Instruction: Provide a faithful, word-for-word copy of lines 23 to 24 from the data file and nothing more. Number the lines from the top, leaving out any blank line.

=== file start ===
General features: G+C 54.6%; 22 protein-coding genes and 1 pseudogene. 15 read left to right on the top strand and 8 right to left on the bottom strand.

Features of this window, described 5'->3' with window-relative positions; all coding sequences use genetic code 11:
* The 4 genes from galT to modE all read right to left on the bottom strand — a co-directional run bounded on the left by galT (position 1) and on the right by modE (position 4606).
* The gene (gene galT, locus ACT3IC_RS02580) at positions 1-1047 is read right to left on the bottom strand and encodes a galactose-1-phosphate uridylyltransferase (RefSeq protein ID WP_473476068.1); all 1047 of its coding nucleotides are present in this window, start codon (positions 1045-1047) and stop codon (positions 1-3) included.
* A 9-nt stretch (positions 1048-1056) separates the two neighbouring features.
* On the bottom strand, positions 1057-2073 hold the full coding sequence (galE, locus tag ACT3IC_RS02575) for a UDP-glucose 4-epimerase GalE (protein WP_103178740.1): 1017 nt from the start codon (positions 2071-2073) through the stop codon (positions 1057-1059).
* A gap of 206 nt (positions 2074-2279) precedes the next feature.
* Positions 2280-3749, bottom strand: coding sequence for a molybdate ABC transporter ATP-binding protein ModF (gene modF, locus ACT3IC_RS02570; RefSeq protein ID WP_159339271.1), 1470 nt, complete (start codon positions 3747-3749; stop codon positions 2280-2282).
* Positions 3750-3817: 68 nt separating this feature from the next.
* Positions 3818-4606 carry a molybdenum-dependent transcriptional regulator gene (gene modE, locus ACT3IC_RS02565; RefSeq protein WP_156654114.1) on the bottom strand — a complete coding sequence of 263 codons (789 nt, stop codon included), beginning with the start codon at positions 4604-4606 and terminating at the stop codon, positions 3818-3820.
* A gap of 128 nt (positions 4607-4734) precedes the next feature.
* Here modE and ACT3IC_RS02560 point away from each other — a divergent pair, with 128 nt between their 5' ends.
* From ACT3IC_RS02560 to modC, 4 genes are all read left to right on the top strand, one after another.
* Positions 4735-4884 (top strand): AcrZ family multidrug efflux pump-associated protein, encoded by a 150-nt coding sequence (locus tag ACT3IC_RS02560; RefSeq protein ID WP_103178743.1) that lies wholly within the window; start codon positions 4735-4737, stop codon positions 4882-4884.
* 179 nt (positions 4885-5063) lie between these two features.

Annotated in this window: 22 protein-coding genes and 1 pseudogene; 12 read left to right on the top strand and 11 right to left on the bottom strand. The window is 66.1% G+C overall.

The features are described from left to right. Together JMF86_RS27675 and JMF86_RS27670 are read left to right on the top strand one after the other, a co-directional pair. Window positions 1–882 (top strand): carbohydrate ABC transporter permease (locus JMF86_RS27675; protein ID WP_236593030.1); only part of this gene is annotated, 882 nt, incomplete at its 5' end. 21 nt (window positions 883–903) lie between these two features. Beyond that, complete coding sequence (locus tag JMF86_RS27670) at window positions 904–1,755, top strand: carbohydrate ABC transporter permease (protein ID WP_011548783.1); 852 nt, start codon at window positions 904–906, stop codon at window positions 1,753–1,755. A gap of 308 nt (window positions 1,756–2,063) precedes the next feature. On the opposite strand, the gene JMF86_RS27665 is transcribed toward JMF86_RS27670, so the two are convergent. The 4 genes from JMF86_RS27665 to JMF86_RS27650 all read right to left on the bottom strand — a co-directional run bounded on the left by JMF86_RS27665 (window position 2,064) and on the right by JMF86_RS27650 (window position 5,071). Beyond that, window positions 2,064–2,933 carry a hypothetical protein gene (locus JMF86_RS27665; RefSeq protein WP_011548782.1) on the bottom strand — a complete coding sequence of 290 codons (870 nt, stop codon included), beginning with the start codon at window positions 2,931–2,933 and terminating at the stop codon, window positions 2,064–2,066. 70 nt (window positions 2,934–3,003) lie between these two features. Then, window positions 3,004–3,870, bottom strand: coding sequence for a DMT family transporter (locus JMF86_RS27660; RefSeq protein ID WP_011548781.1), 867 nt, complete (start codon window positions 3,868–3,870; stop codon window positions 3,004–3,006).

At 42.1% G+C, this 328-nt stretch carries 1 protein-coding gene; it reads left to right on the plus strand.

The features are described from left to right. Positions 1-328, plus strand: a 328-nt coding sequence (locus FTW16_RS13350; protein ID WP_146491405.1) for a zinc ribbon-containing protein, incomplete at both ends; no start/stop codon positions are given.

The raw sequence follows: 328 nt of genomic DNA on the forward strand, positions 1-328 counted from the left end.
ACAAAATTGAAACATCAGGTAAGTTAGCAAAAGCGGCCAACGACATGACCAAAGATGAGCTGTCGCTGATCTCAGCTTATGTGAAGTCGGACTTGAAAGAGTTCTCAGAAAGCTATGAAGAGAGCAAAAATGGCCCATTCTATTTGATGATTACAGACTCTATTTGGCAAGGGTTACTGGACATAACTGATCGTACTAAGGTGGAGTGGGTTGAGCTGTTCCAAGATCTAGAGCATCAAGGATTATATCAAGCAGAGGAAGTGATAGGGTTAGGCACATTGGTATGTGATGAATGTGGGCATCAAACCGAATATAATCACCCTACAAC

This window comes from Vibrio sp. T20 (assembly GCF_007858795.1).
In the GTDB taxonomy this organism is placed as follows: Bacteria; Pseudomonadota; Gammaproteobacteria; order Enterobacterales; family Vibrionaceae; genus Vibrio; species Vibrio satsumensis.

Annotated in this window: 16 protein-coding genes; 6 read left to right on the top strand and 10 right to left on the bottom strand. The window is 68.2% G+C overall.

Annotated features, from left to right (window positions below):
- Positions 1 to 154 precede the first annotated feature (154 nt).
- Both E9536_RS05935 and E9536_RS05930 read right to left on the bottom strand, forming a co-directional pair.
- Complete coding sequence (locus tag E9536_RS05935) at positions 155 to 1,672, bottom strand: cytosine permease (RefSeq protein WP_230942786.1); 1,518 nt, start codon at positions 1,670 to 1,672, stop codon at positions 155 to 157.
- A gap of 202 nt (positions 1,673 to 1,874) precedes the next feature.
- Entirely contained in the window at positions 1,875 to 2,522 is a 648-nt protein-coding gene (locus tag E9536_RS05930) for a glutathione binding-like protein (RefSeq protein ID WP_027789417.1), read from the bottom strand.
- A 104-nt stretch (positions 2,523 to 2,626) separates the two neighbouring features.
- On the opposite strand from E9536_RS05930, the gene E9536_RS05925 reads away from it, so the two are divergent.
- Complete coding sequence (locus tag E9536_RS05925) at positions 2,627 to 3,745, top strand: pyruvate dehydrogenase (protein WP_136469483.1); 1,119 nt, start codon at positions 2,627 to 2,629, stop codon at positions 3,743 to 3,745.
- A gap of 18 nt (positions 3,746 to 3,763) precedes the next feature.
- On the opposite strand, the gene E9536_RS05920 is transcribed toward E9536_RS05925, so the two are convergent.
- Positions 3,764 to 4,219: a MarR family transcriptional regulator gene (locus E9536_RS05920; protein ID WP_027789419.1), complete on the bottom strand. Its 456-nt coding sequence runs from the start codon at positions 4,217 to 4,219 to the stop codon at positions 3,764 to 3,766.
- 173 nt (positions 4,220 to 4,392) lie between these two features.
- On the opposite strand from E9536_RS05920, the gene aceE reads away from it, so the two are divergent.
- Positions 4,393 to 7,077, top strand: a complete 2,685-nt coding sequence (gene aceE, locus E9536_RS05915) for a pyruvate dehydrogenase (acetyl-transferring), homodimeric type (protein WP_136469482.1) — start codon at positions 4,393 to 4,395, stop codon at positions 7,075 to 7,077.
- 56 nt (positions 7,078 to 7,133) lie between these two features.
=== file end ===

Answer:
In the GTDB taxonomy this organism is placed as follows: Bacteria; Pseudomonadota; Gammaproteobacteria; order Enterobacterales; family Vibrionaceae; genus Vibrio; species Vibrio satsumensis.

Annotated in this window: 16 protein-coding genes; 6 read left to right on the top strand and 10 right to left on the bottom strand. The window is 68.2% G+C overall.